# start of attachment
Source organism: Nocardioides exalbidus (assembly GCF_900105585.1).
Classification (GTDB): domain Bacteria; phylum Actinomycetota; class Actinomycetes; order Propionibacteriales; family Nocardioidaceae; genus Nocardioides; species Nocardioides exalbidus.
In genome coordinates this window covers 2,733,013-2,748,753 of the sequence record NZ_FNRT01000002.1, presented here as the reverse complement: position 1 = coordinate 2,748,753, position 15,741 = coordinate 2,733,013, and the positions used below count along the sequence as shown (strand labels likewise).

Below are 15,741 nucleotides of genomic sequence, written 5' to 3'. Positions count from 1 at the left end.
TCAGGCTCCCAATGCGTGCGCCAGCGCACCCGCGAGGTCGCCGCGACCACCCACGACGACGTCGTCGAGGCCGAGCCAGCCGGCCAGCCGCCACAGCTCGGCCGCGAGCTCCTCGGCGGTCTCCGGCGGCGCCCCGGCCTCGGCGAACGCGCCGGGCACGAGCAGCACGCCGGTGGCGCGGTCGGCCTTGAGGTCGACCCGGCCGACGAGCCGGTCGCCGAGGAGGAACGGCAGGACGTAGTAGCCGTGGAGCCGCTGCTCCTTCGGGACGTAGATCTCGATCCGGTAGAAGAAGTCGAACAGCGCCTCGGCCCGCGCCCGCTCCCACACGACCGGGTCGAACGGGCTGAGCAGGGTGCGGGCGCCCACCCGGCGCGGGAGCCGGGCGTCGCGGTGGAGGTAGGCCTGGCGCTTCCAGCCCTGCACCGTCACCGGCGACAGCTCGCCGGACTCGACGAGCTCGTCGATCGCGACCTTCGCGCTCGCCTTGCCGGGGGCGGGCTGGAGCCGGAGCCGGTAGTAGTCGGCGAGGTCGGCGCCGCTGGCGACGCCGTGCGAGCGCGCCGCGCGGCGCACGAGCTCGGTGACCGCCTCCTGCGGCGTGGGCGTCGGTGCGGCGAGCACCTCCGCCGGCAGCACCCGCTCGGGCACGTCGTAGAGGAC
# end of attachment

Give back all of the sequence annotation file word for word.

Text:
Source organism: Nocardioides exalbidus (assembly GCF_900105585.1).
Classification (GTDB): domain Bacteria; phylum Actinomycetota; class Actinomycetes; order Propionibacteriales; family Nocardioidaceae; genus Nocardioides; species Nocardioides exalbidus.
In genome coordinates this window covers 2,733,013-2,748,753 of the sequence record NZ_FNRT01000002.1, presented here as the reverse complement: position 1 = coordinate 2,748,753, position 15,741 = coordinate 2,733,013, and the positions used below count along the sequence as shown (strand labels likewise).

Below are 15,741 nucleotides of genomic sequence, written 5' to 3'. Positions count from 1 at the left end.
TCAGGCTCCCAATGCGTGCGCCAGCGCACCCGCGAGGTCGCCGCGACCACCCACGACGACGTCGTCGAGGCCGAGCCAGCCGGCCAGCCGCCACAGCTCGGCCGCGAGCTCCTCGGCGGTCTCCGGCGGCGCCCCGGCCTCGGCGAACGCGCCGGGCACGAGCAGCACGCCGGTGGCGCGGTCGGCCTTGAGGTCGACCCGGCCGACGAGCCGGTCGCCGAGGAGGAACGGCAGGACGTAGTAGCCGTGGAGCCGCTGCTCCTTCGGGACGTAGATCTCGATCCGGTAGAAGAAGTCGAACAGCGCCTCGGCCCGCGCCCGCTCCCACACGACCGGGTCGAACGGGCTGAGCAGGGTGCGGGCGCCCACCCGGCGCGGGAGCCGGGCGTCGCGGTGGAGGTAGGCCTGGCGCTTCCAGCCCTGCACCGTCACCGGCGACAGCTCGCCGGACTCGACGAGCTCGTCGATCGCGACCTTCGCGCTCGCCTTGCCGGGGGCGGGCTGGAGCCGGAGCCGGTAGTAGTCGGCGAGGTCGGCGCCGCTGGCGACGCCGTGCGAGCGCGCCGCGCGGCGCACGAGCTCGGTGACCGCCTCCTGCGGCGTGGGCGTCGGTGCGGCGAGCACCTCCGCCGGCAGCACCCGCTCGGGCACGTCGTAGAGGAC